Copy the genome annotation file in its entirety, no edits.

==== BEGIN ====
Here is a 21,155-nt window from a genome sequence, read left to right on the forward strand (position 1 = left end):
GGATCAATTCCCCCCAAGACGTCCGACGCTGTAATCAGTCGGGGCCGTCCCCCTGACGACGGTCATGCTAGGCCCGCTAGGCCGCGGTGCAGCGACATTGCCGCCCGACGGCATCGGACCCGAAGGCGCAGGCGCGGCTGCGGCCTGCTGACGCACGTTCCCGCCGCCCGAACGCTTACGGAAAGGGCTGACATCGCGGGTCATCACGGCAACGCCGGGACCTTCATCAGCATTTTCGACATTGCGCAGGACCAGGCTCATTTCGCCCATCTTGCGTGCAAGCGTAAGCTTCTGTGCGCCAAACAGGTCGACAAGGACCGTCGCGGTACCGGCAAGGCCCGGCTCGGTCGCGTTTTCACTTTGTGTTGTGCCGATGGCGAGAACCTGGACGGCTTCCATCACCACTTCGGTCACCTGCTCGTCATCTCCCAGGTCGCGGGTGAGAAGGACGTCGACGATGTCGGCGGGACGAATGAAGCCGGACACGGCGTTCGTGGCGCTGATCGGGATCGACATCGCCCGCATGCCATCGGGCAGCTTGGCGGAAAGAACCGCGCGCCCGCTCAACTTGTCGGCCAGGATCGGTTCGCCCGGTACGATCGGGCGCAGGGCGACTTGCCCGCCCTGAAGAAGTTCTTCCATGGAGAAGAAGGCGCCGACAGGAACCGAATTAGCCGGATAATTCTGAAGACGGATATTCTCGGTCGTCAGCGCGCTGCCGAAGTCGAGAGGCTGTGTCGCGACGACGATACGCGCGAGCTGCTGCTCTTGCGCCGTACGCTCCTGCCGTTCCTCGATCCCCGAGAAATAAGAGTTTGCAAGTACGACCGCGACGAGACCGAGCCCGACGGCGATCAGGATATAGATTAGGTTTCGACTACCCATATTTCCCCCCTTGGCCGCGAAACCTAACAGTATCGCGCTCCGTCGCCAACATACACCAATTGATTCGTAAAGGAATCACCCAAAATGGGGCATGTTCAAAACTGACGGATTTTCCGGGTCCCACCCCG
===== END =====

Here is a 21,155-nt window from a genome sequence, read left to right on the forward strand (position 1 = left end):
GGATCAATTCCCCCCAAGACGTCCGACGCTGTAATCAGTCGGGGCCGTCCCCCTGACGACGGTCATGCTAGGCCCGCTAGGCCGCGGTGCAGCGACATTGCCGCCCGACGGCATCGGACCCGAAGGCGCAGGCGCGGCTGCGGCCTGCTGACGCACGTTCCCGCCGCCCGAACGCTTACGGAAAGGGCTGACATCGCGGGTCATCACGGCAACGCCGGGACCTTCATCAGCATTTTCGACATTGCGCAGGACCAGGCTCATTTCGCCCATCTTGCGTGCAAGCGTAAGCTTCTGTGCGCCAAACAGGTCGACAAGGACCGTCGCGGTACCGGCAAGGCCCGGCTCGGTCGCGTTTTCACTTTGTGTTGTGCCGATGGCGAGAACCTGGACGGCTTCCATCACCACTTCGGTCACCTGCTCGTCATCTCCCAGGTCGCGGGTGAGAAGGACGTCGACGATGTCGGCGGGACGAATGAAGCCGGACACGGCGTTCGTGGCGCTGATCGGGATCGACATCGCCCGCATGCCATCGGGCAGCTTGGCGGAAAGAACCGCGCGCCCGCTCAACTTGTCGGCCAGGATCGGTTCGCCCGGTACGATCGGGCGCAGGGCGACTTGCCCGCCCTGAAGAAGTTCTTCCATGGAGAAGAAGGCGCCGACAGGAACCGAATTAGCCGGATAATTCTGAAGACGGATATTCTCGGTCGTCAGCGCGCTGCCGAAGTCGAGAGGCTGTGTCGCGACGACGATACGCGCGAGCTGCTGCTCTTGCGCCGTACGCTCCTGCCGTTCCTCGATCCCCGAGAAATAAGAGTTTGCAAGTACGACCGCGACGAGACCGAGCCCGACGGCGATCAGGATATAGATTAGGTTTCGACTACCCATATTTCCCCCCTTGGCCGCGAAACCTAACAGTATCGCGCTCCGTCGCCAACATACACCAATTGATTCGTAAAGGAATCACCCAAAATGGGGCATGTTCAAAACTGACGGATTTTCCGGGTCCCACCCCG